Chromium/Chrome Leftovers

Filed under
Google
Web
  • Google Trumpets The Success Of Their Chrome "RenderingNG" Performance Initiative - Phoronix

    For the better part of the past decade Google has been pursuing performance improvements to their Chrome/Chromium web browser as the "RenderingNG" initiative to provide faster web page performance, lower memory consumption, and better battery life. This current work is finally wrapping up in 2021 to great success.

    In a new blog post on Wednesday, Google is talking up "150% or more faster graphics rendering" compared to older versions of Chrome along with a "6x reduction in GPU driver crashes on problematic hardware". Or even with the new Chrome 93 to 94 transition alone they are proclaiming up to 8% more responsive web pages, up to 1400 years of CPU time per day saved, and up to 0.5% improved battery life.

  • DIY compile chromium

    The saga has been going on for a couple of weeks. I am compiling chromium in EasyOS. Each build takes 13 hours, running on a Lenovo PC with Intel 8th gen. i3 CPU, 32GB RAM, swap partition on internal SSD, the source on an external USB3 SSD.

    [...]

    I don't recommend installing in a container, as video playing is choppy, with audio out of sync. I think that the other chromium SFS, the official build, does play OK in a container -- from memory -- but as it runs with the "--no-sandbox" option you get that warning message.
    Note to pup and *dog users. SFSs in EasyOS are a bit different, the SFS won't work for you, as-is. EasyOS has glibc 2.33, and if your pup has an older glibc then it probably won't work. Also, you would need to open it up and modify /usr/bin/chromium script so that it runs as 'spot'. There is folder '.control' that you won't need.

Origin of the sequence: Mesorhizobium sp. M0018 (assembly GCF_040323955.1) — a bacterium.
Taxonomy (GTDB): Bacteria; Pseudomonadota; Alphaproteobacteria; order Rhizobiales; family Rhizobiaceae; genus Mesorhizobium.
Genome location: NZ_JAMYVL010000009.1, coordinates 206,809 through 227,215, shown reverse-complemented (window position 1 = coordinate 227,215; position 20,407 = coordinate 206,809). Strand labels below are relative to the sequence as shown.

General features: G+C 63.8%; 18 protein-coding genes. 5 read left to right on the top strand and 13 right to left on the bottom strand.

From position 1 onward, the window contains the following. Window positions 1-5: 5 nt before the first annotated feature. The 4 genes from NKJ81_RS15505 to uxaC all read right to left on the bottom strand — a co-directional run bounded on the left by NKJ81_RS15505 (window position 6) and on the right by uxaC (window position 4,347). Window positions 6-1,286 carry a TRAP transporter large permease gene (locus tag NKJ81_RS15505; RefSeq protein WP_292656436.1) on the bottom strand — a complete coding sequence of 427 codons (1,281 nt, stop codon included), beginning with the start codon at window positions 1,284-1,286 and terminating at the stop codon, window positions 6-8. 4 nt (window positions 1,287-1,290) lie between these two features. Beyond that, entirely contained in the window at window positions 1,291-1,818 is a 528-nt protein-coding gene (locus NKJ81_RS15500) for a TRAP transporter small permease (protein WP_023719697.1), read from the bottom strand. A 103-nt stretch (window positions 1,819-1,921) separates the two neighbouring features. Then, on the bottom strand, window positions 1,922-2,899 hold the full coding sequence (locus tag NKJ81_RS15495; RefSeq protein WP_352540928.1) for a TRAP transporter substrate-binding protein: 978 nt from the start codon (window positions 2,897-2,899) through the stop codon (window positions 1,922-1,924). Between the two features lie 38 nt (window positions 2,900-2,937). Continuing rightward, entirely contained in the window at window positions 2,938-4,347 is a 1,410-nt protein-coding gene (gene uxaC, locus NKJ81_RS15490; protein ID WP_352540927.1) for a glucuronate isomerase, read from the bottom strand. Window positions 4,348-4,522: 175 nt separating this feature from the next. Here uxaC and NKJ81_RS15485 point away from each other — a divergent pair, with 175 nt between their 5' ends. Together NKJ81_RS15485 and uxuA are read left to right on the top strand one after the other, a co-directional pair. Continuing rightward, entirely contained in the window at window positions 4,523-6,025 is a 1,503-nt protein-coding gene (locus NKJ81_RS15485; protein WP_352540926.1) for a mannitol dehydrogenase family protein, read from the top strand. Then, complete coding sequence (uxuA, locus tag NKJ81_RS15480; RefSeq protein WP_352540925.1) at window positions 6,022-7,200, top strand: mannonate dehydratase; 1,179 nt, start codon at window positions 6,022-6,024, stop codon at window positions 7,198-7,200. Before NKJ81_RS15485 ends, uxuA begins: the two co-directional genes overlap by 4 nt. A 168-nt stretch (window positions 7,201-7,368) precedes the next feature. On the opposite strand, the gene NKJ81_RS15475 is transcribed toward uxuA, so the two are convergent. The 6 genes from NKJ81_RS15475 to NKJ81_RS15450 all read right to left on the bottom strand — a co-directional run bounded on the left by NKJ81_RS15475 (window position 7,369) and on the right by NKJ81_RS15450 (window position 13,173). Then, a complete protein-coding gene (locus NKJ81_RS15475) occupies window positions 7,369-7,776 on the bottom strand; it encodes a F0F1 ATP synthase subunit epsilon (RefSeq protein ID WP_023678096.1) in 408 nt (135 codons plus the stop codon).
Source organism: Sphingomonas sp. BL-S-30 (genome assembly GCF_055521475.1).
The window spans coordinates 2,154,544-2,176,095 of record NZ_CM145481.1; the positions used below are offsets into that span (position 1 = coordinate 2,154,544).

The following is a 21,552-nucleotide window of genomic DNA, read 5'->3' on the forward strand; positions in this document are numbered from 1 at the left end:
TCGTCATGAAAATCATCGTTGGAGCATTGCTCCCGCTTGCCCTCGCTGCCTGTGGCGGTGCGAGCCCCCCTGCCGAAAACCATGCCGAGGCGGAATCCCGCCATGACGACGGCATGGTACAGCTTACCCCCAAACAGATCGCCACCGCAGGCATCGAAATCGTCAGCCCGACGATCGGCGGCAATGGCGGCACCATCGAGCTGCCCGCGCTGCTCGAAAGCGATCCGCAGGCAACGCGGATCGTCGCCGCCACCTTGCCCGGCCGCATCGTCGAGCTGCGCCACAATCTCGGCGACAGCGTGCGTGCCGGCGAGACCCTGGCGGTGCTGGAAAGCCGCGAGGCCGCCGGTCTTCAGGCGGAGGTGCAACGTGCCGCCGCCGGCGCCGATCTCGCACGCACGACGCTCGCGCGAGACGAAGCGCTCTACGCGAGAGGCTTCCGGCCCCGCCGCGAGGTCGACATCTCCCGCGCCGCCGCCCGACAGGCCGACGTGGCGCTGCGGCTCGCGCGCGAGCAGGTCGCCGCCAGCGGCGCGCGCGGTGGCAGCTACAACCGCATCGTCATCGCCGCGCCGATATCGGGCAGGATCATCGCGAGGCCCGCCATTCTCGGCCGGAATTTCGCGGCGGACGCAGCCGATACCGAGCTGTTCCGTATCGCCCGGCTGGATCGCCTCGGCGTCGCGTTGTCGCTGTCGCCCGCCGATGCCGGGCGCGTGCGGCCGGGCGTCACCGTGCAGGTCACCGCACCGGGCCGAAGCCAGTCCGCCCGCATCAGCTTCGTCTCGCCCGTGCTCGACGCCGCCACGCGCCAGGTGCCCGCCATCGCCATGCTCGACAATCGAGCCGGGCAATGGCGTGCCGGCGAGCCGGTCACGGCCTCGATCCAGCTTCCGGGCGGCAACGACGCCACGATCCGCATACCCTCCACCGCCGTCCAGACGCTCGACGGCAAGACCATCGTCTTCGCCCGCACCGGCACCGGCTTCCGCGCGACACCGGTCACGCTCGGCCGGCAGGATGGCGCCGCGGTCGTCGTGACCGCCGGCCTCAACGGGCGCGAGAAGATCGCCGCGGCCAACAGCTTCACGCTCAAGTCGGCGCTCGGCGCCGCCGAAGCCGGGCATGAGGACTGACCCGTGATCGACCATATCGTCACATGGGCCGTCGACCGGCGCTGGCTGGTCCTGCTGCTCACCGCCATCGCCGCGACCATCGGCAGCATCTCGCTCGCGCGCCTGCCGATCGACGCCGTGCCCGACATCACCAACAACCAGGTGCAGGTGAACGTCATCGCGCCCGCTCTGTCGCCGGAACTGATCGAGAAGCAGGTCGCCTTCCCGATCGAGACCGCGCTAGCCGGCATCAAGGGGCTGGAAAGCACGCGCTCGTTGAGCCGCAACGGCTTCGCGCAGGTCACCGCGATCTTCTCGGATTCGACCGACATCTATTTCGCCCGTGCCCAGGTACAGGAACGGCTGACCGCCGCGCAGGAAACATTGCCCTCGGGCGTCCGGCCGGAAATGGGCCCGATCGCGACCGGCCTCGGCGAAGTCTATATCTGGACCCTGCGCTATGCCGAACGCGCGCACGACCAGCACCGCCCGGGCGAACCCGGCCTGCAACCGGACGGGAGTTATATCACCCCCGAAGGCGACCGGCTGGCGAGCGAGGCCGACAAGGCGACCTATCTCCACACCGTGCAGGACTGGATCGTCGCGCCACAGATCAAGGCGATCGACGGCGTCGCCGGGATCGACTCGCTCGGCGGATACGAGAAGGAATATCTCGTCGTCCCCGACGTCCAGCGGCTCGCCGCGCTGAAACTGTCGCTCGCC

Very ambivalent about compiling chromium. So many issues, so many patches. Think maybe should just use the official build from Google. I read some comments, some other distro maintainers are thinking the same thing, mostly because of the API keys problem.

  • DMA-BUF Support In WebRTC

    It will be almost three years since we landed initial support for screensharing on Wayland with the use of PipeWire in the WebRTC project. This enabled screensharing support in both major Linux browsers. Last year I implemented support for window sharing, added support for PipeWire 0.3 and added support for DMA-BUF and MemFD buffer types. Problem was, as it turned out, the DMA-BUF support was not implemented in a correct way.

    The original implementation was using mmap() to get the buffer content. This worked correctly for current Intel GPUs, but was terrifically slow on e.g. AMD GPUs. Proper solution is to use OpenGL context to get the content from buffer. However, there were many implementations using mmap() already, including WebRTC and we needed a way how to properly communicate between the server and the client that when the client advertises DMA-BUF support, it means it doesn’t use mmap() and goes through OpenGL context instead.